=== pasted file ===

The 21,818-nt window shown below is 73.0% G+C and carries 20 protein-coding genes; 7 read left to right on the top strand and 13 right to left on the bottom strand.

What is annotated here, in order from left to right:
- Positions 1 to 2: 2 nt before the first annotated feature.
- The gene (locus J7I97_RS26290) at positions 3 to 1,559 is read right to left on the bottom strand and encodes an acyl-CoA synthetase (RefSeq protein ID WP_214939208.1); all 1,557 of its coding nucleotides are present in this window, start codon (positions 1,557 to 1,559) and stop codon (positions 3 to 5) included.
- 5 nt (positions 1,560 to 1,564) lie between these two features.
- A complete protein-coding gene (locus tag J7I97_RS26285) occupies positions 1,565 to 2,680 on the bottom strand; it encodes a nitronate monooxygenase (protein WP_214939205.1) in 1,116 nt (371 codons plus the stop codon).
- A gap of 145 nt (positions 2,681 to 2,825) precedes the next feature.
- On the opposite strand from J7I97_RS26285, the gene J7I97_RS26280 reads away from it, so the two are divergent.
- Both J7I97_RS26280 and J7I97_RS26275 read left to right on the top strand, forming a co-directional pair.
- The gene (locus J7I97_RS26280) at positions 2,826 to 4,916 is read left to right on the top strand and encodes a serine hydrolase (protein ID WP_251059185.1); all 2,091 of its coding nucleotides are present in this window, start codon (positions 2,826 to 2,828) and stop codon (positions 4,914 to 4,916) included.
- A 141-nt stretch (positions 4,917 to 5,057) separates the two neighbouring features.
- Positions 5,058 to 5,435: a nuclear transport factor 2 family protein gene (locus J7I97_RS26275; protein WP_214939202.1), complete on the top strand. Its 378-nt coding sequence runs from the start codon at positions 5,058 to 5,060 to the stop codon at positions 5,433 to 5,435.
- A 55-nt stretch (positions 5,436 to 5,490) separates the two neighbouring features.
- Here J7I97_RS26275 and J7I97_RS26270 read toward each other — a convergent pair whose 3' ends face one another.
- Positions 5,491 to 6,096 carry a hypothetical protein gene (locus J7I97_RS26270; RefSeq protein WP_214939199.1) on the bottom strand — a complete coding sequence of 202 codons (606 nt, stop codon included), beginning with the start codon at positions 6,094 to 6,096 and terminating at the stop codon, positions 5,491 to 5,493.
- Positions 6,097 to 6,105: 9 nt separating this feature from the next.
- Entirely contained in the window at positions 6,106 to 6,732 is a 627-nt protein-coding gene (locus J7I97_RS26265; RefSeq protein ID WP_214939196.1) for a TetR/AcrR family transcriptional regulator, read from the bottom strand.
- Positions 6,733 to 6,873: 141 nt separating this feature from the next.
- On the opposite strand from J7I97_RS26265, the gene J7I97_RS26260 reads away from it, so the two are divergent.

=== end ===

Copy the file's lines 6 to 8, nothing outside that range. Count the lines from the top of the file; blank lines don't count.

- A complete protein-coding gene (locus tag J7I97_RS26285) occupies positions 1,565 to 2,680 on the bottom strand; it encodes a nitronate monooxygenase (protein WP_214939205.1) in 1,116 nt (371 codons plus the stop codon).
- A gap of 145 nt (positions 2,681 to 2,825) precedes the next feature.
- On the opposite strand from J7I97_RS26285, the gene J7I97_RS26280 reads away from it, so the two are divergent.